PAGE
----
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25 Nov 2022

Policies

Politics and Society

Jack Shaw dissects civic pride, drawing lessons from Japan to highlight that local pride is ill-defined in the UK and more broadly constituted than the government suggests. 

Ideas surrounding civic pride have re-entered political discourse in recent years. The story told about it is familiar. Relative economic decline and the erosion of community and identity have created a deficit in civic pride across the UK which has disproportionately affected post-industrial cities, coastal towns and rural communities. As a result, policymakers have focused on ‘restoring’ pride which has been ‘lost’.

At the Bennett Institute, our analysis challenges the simplicity of this story. We suggest that the uncertainty surrounding the geography of pride has led the government to conflate emotional and economic geographies, yet even the most deprived areas possess significant civic pride.

Though the relationship between deprivation and affluence exists, it’s not automatic and evidence suggests that a sense of belonging is highest in the relatively deprived North East and lowest in more affluent London and the South East.

The ingredients central to boosting civic pride are also broader than envisioned in Whitehall. Cosmetic, short-term changes to high streets need to give way to their fundamental re-imagining; culture and sport need to be read broadly to ensure that interpretations of pride are inclusive – which means football clubs and pubs are as deserving of investment as other cultural amenities – and certain policy domains that the White Paper draw on require further investigation. It’s unclear, for example, why the government turns to homicide rates or serious violence to explain deficits in pride.

Civic pride is more than the physical infrastructure of a place too; it’s about celebrating local histories and giving communities agency in and ownership over the issues that matter to them. Though challenging, understanding why people are proud of the communities they live in – and where they are not, what can be done about it – is an objective policymakers must take seriously.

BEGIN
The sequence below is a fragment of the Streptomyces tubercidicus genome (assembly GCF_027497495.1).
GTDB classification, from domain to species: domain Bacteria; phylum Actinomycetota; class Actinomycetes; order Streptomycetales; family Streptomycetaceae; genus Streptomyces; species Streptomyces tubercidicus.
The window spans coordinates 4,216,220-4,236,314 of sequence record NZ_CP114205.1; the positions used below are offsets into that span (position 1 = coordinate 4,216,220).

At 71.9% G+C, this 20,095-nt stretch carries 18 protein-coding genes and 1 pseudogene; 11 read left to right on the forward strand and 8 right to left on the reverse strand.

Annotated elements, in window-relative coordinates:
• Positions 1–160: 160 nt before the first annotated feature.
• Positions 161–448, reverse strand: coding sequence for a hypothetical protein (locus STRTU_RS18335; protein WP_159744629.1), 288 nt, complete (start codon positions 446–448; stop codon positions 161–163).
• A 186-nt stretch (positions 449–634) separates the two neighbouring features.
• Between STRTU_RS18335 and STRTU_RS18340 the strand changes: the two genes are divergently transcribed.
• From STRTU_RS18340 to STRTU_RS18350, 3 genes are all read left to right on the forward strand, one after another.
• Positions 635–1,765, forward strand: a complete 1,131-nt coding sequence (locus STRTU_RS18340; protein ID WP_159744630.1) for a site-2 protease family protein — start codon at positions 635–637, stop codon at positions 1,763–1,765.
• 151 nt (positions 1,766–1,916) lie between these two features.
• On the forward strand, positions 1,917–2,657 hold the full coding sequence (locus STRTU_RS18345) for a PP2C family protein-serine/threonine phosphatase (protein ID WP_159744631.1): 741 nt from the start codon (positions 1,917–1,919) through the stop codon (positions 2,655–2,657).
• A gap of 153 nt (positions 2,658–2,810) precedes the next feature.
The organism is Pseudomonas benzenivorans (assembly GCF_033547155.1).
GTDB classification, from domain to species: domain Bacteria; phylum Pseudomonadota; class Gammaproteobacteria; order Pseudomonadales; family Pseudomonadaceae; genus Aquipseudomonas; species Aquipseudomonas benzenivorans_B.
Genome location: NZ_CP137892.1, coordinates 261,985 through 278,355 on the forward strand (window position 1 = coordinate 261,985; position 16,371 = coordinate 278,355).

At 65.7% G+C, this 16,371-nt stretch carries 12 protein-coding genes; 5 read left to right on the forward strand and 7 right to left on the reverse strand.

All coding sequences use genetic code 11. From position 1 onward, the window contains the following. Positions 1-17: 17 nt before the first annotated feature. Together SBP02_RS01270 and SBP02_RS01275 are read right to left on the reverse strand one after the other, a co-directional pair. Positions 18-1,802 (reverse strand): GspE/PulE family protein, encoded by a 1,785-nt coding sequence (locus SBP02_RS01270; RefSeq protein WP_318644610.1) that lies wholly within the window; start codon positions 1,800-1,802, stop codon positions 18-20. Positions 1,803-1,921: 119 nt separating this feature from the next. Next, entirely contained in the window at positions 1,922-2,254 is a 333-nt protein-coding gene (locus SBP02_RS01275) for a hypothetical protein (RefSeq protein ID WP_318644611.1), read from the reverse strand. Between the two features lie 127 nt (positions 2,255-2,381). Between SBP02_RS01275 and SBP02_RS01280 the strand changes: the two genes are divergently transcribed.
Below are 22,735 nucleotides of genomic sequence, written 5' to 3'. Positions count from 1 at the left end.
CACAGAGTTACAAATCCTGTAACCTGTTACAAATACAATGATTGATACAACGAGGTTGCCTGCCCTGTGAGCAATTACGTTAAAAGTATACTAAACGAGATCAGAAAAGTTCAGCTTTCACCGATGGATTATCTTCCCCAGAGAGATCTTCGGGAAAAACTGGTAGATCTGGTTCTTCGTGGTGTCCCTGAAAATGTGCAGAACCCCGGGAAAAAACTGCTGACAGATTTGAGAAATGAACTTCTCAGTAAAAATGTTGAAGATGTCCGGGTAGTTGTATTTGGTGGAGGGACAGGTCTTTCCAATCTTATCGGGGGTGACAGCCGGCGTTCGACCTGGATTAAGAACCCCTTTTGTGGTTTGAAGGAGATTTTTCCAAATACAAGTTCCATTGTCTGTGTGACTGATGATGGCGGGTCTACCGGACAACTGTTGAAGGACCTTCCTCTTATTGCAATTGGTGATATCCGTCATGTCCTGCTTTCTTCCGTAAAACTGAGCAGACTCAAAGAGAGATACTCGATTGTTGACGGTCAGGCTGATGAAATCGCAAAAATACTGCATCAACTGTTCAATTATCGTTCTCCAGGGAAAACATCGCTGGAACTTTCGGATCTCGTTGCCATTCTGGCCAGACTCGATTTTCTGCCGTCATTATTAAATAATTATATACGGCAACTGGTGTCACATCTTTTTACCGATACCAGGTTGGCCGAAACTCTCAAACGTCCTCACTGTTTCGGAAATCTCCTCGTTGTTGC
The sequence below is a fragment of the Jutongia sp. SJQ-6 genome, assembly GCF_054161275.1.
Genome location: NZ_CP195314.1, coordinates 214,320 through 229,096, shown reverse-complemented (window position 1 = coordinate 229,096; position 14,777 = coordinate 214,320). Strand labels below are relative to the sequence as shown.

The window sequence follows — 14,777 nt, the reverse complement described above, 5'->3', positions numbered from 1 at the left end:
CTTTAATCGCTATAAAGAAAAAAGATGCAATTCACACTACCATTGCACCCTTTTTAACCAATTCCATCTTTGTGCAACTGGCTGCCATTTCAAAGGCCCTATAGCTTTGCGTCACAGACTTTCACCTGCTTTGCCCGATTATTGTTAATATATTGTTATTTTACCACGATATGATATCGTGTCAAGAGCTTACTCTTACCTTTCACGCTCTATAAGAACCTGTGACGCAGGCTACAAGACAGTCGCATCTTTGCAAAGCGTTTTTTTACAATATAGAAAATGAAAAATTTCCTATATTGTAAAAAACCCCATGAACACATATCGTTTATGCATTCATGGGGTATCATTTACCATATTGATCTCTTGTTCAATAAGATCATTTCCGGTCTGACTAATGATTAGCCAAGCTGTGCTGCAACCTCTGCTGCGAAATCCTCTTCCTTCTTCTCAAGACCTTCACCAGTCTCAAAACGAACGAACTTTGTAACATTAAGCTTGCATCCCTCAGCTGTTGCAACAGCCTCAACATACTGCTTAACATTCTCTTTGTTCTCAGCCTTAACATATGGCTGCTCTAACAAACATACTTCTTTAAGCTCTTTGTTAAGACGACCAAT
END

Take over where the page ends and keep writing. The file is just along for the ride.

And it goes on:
In the same way ‘left-behind’ places aren’t exclusive to the UK – with ‘rustbelt’ and ‘legacy cities’ in the US or ‘suspended regions’ in Germany – questions surrounding civic pride aren’t novel either. Drawing on international evidence can teach us about the idiosyncrasies and shortcomings of contemporary British interpretations of civic pride.

Turning to Japan, civic pride is more defined and explicitly boosterish. Many municipalities have adopted ‘civic pride charters’ which set out the contours of how pride is constituted, and in some cases, by whom. For example, the Mayor of Sagamihara is represented as the embodiment of pride, who will ‘disseminate the charm of Sagamihara City by himself’. This version of pride is not one of shared responsibilities, where everybody has a stake, but instead is top-down.

This model is closely aligned to the idea of ‘place promotion’, which is concerned with boosting civic pride from ‘the outside’ by making an area an attractive destination for tourism and business. However, in this process – as we see in Volendam in the Netherlands and Bilbao in Spain – making places attractive from the outside can provide meaning and purpose for local communities, rather than dilute it.

Place promotion is a superficial approach and unlikely to boost civic pride in isolation, but it does highlight the importance of local institutions – and their leaders – in securing investment which can transform communities and contribute to a newfound, outward looking confidence that a place is ‘on the up’.